The John McCain Character Test
Author’s Note: Sen. John McCain passed away on August 25th, after the original posting of this article. He was 81.
Arizona Senator John McCain, after battling brain cancer for over a year and at age 81, has released a statement that he will no longer seek medical treatment for his illness.
“Last summer, Senator John McCain shared with Americans the news our family already knew: he had been diagnosed with an aggressive glioblastoma, and the prognosis was serious,” McCain’s family said in a statement. “In the year since, John has surpassed expectations for his survival.”
“But the progress of disease and the inexorable advance of age render their verdict,” the family statement continued. “With his usual strength of will, he has now chosen to discontinue medical treatment. Our family is immensely grateful for the support and kindness of all his caregivers over the last year, and for the continuing outpouring of concern and affection from John’s many friends and associates, and the many thousands of people who are keeping him in their prayers. God bless and thank you all.”
From being the son and grandson of legendary naval admirals, to an officer and war hero in his own right, to three decades in the US Senate representing Arizona, John McCain’s bio is very full. There is also a long history of contentious politics, personality traits, personal issues, and very public moments. The Senator has spent more of his life in the public spotlight than not, and his daughter Meghan’s high-profile in media daily on The View continues such notice.
Especially in the social media age, John McCain has been a lightening rod of differing opinion. His very public battles with President Trump in recent memory, and his “maverick” habit of crossing the aisle and criticizing his own party frequently, cause many to have strong opinions. John McCain’s 60 years of public service will leave a long and complex legacy that historians, pundits, and people can pick over and interpret for years to come.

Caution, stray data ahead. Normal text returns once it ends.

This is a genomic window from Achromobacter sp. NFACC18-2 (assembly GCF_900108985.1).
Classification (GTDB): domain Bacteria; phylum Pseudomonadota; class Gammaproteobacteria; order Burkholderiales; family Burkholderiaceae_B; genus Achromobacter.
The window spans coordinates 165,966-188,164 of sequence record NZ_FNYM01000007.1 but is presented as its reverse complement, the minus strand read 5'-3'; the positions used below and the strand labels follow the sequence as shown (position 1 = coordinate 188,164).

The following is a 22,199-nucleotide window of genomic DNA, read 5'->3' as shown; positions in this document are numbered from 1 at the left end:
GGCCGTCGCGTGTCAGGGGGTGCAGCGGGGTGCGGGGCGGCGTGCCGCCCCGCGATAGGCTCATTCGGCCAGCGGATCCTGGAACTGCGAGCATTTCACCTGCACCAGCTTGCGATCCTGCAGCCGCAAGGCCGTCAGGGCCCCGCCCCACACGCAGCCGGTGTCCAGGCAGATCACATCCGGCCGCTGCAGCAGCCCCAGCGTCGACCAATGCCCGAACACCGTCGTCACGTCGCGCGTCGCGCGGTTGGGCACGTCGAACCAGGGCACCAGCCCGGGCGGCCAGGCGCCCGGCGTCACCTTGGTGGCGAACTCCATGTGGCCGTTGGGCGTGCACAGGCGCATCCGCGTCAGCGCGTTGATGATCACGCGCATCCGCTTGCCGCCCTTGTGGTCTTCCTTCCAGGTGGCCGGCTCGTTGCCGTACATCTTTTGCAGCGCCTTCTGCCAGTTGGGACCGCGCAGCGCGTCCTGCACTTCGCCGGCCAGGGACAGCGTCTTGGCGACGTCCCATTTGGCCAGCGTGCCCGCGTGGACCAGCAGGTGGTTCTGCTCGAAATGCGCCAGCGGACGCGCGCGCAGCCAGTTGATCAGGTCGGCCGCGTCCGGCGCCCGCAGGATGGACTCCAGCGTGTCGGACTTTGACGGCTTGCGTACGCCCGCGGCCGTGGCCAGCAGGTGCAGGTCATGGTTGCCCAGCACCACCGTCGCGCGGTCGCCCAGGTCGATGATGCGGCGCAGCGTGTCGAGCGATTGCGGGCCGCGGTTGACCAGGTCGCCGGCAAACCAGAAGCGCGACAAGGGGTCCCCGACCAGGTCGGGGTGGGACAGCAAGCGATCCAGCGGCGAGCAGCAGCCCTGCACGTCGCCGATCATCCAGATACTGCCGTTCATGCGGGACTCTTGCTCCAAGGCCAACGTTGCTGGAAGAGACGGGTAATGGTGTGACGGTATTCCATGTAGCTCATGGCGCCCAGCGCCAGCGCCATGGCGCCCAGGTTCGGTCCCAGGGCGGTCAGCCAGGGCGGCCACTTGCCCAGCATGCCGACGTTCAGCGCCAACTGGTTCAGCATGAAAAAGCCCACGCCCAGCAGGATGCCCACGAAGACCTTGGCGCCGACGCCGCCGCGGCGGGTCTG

But today, and in what appears to be the decreasing number days left for John McCain, that shouldn’t matter all that much.
Before all the other descriptors and honorifics, John McCain is a man. Like all men, no matter those titles and accomplishments, death comes and is no regarder of person. He has a family that loves him, and is no doubt trying to cherish the small hours during this difficult time.
John McCain’s legacy, good, bad, and indifferent, is now set. His character is known by a long and very public life and established history.
What isn’t established is how we conduct ourselves about it on social media and elsewhere. There is a time and place for political and personal criticism, sometimes very harsh criticism, and John McCain was no shrinking violet over the course of his career. But today and the days to come are not time for that. We do not have to exaggerate or lie about the greatness of a dying man, nor do so at his funeral and memorials as is often the case. But we can show dignity and grace for a human being that is at the end, and honor a life of service to his country even if we don’t agree with every detail of that service. We can support the family with thoughts, prayers, and a bit of restraint and dignity online and elsewhere.
John McCain himself seems to be good with this level approach, as quoted by Jake Tapper:
TAPPER: I hope I don’t run this clip for another 50 years. But how do you want the American people to remember you?
MCCAIN: He served his country and not always right. Made a lot of mistakes. Made a lot of errors, but served his country. And I hope we could add honorably. https://t.co/l2knunQKzU
— Jake Tapper (@jaketapper) August 24, 2018
We can honor John McCain-the veteran, the senator, the man-on whatever level you like. But politically or personally motivated vitriol is a failure of character on the part of the one spewing it, and has no effect on John McCain one way or the other. Let history, and our opining, wait a while.